Just because most of us can’t travel abroad right now, doesn’t mean you can’t get a taste of the exotic right here in China. A vast country containing many different climates and cultures, China is home to a whole host of destinations that bear striking similarities to other places in the world. As we wait for the world to get back to normal, here are seven Chinese destinations where you can pretend to be abroad.
Cruise the canals in the Venice of the East
Where else could we start but the place Marco Polo once dubbed “The Venice of the East.” When the Italian explorer visited in the 13th century, he was impressed by an intricate network of canals, waterways, and bridges that reminded him so much of the city of his birth. A lot might have changed in China in the eight centuries since, but if Polo were to visit Suzhou today, he would still find many of the same sights.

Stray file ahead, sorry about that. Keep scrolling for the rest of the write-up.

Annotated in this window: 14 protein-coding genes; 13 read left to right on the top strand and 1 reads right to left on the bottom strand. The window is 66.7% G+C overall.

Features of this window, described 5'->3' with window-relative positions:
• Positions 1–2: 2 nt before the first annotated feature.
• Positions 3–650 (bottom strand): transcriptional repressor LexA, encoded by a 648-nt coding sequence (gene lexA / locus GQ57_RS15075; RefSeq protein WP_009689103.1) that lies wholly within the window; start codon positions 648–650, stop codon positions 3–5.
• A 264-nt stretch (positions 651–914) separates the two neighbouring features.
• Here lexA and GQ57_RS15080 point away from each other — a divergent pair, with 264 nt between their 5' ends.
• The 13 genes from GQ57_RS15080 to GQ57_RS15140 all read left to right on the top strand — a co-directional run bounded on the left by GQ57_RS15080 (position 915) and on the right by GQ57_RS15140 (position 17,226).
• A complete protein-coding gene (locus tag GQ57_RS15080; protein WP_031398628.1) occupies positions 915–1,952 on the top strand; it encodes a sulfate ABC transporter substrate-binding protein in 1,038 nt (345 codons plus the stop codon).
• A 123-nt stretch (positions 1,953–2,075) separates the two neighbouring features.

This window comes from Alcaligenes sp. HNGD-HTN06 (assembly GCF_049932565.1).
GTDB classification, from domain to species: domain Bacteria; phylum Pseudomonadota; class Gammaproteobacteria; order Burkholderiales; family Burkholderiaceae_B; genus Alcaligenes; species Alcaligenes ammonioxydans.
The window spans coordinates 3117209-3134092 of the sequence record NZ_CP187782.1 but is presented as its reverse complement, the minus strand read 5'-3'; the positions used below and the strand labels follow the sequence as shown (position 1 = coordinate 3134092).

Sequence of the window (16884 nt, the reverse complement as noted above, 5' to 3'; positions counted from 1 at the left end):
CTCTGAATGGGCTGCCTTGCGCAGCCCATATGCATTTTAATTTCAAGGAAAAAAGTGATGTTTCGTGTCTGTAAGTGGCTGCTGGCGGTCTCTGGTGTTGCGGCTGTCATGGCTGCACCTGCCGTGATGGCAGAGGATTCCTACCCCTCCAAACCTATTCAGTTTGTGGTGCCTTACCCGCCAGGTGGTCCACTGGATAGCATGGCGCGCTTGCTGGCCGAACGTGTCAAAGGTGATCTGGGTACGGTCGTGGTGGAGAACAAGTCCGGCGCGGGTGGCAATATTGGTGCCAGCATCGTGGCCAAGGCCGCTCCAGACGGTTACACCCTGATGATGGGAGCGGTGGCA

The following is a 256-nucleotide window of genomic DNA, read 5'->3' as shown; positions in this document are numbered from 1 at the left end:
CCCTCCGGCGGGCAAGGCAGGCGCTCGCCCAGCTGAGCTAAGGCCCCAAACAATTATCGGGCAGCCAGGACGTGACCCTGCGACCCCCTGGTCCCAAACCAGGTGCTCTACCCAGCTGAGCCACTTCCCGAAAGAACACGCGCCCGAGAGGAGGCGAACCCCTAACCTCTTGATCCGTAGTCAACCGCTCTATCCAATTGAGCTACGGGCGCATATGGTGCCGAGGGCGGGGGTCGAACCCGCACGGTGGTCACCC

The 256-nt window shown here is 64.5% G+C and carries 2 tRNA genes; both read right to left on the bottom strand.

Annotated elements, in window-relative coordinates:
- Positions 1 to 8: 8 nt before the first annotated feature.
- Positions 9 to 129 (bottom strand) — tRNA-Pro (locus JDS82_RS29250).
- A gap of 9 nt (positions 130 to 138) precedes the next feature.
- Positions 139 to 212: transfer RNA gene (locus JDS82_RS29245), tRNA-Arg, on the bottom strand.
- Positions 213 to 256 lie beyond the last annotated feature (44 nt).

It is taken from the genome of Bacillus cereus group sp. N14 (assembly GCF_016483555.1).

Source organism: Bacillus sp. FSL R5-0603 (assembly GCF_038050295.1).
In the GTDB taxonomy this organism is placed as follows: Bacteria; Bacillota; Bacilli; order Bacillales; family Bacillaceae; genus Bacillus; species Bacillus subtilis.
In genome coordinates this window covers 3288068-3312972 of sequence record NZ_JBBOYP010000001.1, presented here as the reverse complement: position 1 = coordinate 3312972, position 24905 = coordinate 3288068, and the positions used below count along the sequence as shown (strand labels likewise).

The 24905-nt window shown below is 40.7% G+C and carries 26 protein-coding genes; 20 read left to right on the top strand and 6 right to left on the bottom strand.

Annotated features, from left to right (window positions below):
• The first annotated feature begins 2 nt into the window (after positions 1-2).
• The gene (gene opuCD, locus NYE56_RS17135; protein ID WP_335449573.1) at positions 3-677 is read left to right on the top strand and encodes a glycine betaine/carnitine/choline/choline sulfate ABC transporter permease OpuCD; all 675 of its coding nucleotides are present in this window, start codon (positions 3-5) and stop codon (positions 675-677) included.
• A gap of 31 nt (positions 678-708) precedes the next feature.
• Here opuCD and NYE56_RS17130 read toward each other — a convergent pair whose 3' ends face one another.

The most famous of Suzhou’s various water towns is Zhouzhang, where many buildings date back to the Ming and Qing dynasties. But visitors are also recommended to check out Tongli and its surrounding by five lakes and seven islands, and Luzhi, known for its ginkgo trees and artistic residents.
Enjoy the laid back lifestyle of Chiang Mai
With fast paced careers and even faster paced social lives, expats can often find it hard to unwind in China. You may think you need to travel to some sleepy backpacker town in Southeast Asia to get your detox fix, but in fact you can find it right here on the mainland. Deep down in the south of Yunnan is the fascinating city of Xishuangbanna.